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Group drives a piece of historySubmitted: 09/02/2013
Story By Lauren Stephenson


RHINELANDER - Some people can't wait for new cars to come on the market, but a group of people here in the Northwoods can't wait to drive their cars that changed the market a century ago.

Model T owners from all over the state are members of the Dairyland Tin Lizzies Model T Ford Club.

"We're just a group that own Model T's. We like to get out and drive them around. We have events such as what we have here now this weekend, at least one a month throughout the year," says Dairyland Tin Lizzies Model T Ford Club member Bob Bruso.

About 20 members spent this Labor Day weekend touring the Northwoods in their vintage cars.

People stopped to look at the old cars driving down the street.

"We've got a little local tour of the Northwoods here. We're going to start out here in Rhinelander. End up up in St. Germain, at the snowmobile museum, up to Sayner for lunch, back to Eagle River down to Clearwater Lake to the Petroleum Museum, the winery in Three Lakes, naturally. And then back to Rhinelander," Bruso added.

Ford created the Model T in 1908 and produced them until 1927.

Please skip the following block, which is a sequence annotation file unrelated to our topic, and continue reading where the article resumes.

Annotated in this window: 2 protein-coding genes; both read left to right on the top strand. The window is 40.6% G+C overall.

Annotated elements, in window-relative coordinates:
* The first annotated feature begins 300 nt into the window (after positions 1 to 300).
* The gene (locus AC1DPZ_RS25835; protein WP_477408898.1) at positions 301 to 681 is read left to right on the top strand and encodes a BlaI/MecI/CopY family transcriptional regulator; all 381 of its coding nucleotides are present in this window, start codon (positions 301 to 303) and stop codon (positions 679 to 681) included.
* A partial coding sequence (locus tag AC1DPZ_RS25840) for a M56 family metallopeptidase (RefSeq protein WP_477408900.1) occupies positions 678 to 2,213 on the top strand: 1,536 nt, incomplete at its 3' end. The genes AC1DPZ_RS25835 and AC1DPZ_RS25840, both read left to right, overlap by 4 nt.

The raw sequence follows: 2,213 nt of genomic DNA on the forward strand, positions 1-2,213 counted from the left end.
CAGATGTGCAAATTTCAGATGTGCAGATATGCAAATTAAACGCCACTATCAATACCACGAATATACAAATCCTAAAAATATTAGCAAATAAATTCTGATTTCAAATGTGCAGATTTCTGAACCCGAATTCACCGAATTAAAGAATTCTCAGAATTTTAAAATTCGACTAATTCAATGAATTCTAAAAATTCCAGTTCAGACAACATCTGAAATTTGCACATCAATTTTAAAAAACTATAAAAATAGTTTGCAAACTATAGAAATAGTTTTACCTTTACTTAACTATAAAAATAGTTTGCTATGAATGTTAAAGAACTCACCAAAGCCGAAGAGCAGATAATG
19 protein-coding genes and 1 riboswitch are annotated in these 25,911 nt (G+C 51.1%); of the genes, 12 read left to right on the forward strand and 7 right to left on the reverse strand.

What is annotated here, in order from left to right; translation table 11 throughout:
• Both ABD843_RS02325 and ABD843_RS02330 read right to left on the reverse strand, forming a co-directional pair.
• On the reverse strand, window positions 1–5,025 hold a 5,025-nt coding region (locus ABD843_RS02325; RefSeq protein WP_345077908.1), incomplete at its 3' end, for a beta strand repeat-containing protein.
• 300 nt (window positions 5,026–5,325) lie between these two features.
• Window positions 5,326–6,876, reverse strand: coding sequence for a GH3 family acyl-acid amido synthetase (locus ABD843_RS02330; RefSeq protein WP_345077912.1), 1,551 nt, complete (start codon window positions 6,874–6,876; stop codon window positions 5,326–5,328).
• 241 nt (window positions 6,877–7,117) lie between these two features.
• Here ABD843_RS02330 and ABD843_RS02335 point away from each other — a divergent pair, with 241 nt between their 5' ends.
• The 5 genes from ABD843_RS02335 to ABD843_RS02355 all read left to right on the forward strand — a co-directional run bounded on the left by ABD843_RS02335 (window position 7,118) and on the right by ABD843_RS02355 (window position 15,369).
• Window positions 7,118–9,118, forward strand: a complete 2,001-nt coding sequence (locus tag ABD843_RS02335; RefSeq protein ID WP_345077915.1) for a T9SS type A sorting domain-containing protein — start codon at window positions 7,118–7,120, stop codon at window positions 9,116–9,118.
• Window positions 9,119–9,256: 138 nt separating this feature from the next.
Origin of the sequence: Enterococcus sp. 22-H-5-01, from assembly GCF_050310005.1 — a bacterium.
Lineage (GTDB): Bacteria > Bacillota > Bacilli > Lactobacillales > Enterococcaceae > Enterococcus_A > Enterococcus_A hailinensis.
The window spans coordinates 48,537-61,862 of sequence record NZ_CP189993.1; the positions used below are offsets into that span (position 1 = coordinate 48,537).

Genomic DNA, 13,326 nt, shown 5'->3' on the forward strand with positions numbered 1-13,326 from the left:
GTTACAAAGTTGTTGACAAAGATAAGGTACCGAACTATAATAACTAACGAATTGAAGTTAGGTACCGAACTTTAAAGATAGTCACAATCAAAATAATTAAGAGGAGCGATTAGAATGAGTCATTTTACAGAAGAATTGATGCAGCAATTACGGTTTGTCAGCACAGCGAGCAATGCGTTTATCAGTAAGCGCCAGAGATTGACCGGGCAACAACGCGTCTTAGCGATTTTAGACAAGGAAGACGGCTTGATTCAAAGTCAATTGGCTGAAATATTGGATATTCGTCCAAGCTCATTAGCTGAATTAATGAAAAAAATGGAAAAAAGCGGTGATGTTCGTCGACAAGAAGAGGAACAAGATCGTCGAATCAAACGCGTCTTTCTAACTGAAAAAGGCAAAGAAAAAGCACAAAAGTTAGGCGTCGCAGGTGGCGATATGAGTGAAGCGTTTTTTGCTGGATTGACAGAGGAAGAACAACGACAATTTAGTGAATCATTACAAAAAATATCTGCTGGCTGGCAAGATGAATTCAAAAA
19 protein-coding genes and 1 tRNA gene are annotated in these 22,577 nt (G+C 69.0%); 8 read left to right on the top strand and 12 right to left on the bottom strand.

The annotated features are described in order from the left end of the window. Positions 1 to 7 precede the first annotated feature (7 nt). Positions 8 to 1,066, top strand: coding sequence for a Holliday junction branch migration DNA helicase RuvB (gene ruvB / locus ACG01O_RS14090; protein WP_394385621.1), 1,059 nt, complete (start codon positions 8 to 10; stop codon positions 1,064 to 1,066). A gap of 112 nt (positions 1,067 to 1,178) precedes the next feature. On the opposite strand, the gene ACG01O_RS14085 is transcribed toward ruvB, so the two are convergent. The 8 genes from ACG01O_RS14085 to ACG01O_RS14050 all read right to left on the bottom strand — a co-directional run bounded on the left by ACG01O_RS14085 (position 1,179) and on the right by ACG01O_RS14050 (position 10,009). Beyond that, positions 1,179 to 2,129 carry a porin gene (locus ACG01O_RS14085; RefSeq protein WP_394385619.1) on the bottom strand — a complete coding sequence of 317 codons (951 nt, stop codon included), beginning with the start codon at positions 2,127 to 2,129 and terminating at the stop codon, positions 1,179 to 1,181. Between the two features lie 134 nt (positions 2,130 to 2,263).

People also called them "Tin Lizzies."

Ford made the Model T to give the common man an affordable car.

The model made up as much as 40 percent of the cars on the road.

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ST. GERMAIN - A school bus doesn't feature a lot of amenities. Seats, windows, and that's about it. But a company out of St. Germain thinks buses, and other big vehicles, make the perfect kitchens.

Caged Crow Fabrication is owned by Josh Romaker. He moved to the Northwoods about three years ago. Around the same time a woman in Madison approached him to help refurbish an old camper. He decided to make it into a food truck instead.

"We took on the challenge and that first build was featured on US Today and some magazines and our phone just started ringing. We've got them in Denver, Salt Lake City, New Jersey," said Romaker.

That was just the beginning for Romaker's company, Caged Crow Fabrication in St. Germain. They now specialize in food trucks of all kinds.

"If a customer wants a food truck that looks like a barn or a steam train or a school bus conversion, we really stick to the unique food truck builds," said Romaker.

The 1982 bus that Caged Crow Fabrication is working on now will be complete in a little over a month. The team made up of just a few workers has one rule- they never build the same thing twice. And they take their time.

"We have a sign on the wall here that says 'quality over quantity'. I think our reputation right now is really based on the attention to detail and I think we want to keep that up," said Romaker.


If you're interested in checking out more work from Caged Crow Fabrication, follow the link below.

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